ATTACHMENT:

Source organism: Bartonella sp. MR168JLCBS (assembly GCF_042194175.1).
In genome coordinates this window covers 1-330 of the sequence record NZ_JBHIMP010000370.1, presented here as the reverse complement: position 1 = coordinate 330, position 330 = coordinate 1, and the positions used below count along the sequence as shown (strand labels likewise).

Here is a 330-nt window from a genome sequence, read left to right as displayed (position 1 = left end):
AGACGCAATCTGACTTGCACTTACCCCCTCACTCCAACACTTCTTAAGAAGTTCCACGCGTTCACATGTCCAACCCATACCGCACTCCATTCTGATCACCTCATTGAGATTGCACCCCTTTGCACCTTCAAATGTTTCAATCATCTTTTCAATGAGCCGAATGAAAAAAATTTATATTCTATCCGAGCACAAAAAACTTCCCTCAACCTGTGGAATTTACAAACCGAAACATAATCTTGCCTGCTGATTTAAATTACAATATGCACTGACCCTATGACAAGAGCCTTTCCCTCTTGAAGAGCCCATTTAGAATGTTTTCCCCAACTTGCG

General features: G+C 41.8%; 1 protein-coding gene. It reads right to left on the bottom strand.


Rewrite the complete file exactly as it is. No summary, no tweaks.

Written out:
Source organism: Bartonella sp. MR168JLCBS (assembly GCF_042194175.1).
In genome coordinates this window covers 1-330 of the sequence record NZ_JBHIMP010000370.1, presented here as the reverse complement: position 1 = coordinate 330, position 330 = coordinate 1, and the positions used below count along the sequence as shown (strand labels likewise).

Here is a 330-nt window from a genome sequence, read left to right as displayed (position 1 = left end):
AGACGCAATCTGACTTGCACTTACCCCCTCACTCCAACACTTCTTAAGAAGTTCCACGCGTTCACATGTCCAACCCATACCGCACTCCATTCTGATCACCTCATTGAGATTGCACCCCTTTGCACCTTCAAATGTTTCAATCATCTTTTCAATGAGCCGAATGAAAAAAATTTATATTCTATCCGAGCACAAAAAACTTCCCTCAACCTGTGGAATTTACAAACCGAAACATAATCTTGCCTGCTGATTTAAATTACAATATGCACTGACCCTATGACAAGAGCCTTTCCCTCTTGAAGAGCCCATTTAGAATGTTTTCCCCAACTTGCG

General features: G+C 41.8%; 1 protein-coding gene. It reads right to left on the bottom strand.